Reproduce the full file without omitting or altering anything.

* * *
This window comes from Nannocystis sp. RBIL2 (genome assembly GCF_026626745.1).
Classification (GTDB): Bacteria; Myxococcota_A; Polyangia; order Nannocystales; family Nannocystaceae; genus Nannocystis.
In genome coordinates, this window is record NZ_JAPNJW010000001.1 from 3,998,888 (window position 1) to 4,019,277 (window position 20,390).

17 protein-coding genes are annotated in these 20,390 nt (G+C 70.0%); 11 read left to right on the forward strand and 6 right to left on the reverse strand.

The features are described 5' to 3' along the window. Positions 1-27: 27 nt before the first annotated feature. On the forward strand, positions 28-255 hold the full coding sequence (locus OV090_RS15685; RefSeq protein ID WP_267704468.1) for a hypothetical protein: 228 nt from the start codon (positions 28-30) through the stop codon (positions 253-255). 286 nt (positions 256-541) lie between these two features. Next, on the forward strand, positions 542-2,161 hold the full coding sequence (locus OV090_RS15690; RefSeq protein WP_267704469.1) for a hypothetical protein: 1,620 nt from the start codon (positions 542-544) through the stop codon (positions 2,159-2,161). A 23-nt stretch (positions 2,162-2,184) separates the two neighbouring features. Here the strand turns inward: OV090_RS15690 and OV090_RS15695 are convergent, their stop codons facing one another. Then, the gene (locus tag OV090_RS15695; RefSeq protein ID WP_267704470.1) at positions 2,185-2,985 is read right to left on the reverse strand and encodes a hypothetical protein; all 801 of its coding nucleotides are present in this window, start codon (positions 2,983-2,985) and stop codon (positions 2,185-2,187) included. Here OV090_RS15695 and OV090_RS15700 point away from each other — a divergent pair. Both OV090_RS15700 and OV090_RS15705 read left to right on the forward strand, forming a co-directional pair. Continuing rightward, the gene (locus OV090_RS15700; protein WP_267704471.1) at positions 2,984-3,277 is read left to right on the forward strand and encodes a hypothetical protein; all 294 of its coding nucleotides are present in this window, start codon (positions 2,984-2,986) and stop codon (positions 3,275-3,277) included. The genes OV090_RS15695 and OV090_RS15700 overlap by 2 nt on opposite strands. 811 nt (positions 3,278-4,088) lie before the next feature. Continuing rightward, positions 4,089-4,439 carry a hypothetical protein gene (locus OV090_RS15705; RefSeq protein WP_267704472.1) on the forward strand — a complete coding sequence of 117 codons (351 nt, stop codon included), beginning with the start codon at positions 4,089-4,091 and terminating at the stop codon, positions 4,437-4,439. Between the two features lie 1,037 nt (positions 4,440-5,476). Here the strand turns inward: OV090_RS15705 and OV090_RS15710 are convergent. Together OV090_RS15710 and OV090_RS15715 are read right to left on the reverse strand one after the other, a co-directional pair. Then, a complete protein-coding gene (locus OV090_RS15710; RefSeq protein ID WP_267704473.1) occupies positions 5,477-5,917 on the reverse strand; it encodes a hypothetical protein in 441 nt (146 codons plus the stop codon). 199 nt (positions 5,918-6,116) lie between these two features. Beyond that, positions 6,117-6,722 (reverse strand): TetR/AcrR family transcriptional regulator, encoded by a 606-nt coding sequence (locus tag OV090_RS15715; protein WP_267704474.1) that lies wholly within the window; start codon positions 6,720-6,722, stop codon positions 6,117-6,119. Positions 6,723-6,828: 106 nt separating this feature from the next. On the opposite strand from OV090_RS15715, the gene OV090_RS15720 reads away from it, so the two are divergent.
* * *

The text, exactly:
This window comes from Nannocystis sp. RBIL2 (genome assembly GCF_026626745.1).
Classification (GTDB): Bacteria; Myxococcota_A; Polyangia; order Nannocystales; family Nannocystaceae; genus Nannocystis.
In genome coordinates, this window is record NZ_JAPNJW010000001.1 from 3,998,888 (window position 1) to 4,019,277 (window position 20,390).

17 protein-coding genes are annotated in these 20,390 nt (G+C 70.0%); 11 read left to right on the forward strand and 6 right to left on the reverse strand.

The features are described 5' to 3' along the window. Positions 1-27: 27 nt before the first annotated feature. On the forward strand, positions 28-255 hold the full coding sequence (locus OV090_RS15685; RefSeq protein ID WP_267704468.1) for a hypothetical protein: 228 nt from the start codon (positions 28-30) through the stop codon (positions 253-255). 286 nt (positions 256-541) lie between these two features. Next, on the forward strand, positions 542-2,161 hold the full coding sequence (locus OV090_RS15690; RefSeq protein WP_267704469.1) for a hypothetical protein: 1,620 nt from the start codon (positions 542-544) through the stop codon (positions 2,159-2,161). A 23-nt stretch (positions 2,162-2,184) separates the two neighbouring features. Here the strand turns inward: OV090_RS15690 and OV090_RS15695 are convergent, their stop codons facing one another. Then, the gene (locus tag OV090_RS15695; RefSeq protein ID WP_267704470.1) at positions 2,185-2,985 is read right to left on the reverse strand and encodes a hypothetical protein; all 801 of its coding nucleotides are present in this window, start codon (positions 2,983-2,985) and stop codon (positions 2,185-2,187) included. Here OV090_RS15695 and OV090_RS15700 point away from each other — a divergent pair. Both OV090_RS15700 and OV090_RS15705 read left to right on the forward strand, forming a co-directional pair. Continuing rightward, the gene (locus OV090_RS15700; protein WP_267704471.1) at positions 2,984-3,277 is read left to right on the forward strand and encodes a hypothetical protein; all 294 of its coding nucleotides are present in this window, start codon (positions 2,984-2,986) and stop codon (positions 3,275-3,277) included. The genes OV090_RS15695 and OV090_RS15700 overlap by 2 nt on opposite strands. 811 nt (positions 3,278-4,088) lie before the next feature. Continuing rightward, positions 4,089-4,439 carry a hypothetical protein gene (locus OV090_RS15705; RefSeq protein WP_267704472.1) on the forward strand — a complete coding sequence of 117 codons (351 nt, stop codon included), beginning with the start codon at positions 4,089-4,091 and terminating at the stop codon, positions 4,437-4,439. Between the two features lie 1,037 nt (positions 4,440-5,476). Here the strand turns inward: OV090_RS15705 and OV090_RS15710 are convergent. Together OV090_RS15710 and OV090_RS15715 are read right to left on the reverse strand one after the other, a co-directional pair. Then, a complete protein-coding gene (locus OV090_RS15710; RefSeq protein ID WP_267704473.1) occupies positions 5,477-5,917 on the reverse strand; it encodes a hypothetical protein in 441 nt (146 codons plus the stop codon). 199 nt (positions 5,918-6,116) lie between these two features. Beyond that, positions 6,117-6,722 (reverse strand): TetR/AcrR family transcriptional regulator, encoded by a 606-nt coding sequence (locus tag OV090_RS15715; protein WP_267704474.1) that lies wholly within the window; start codon positions 6,720-6,722, stop codon positions 6,117-6,119. Positions 6,723-6,828: 106 nt separating this feature from the next. On the opposite strand from OV090_RS15715, the gene OV090_RS15720 reads away from it, so the two are divergent.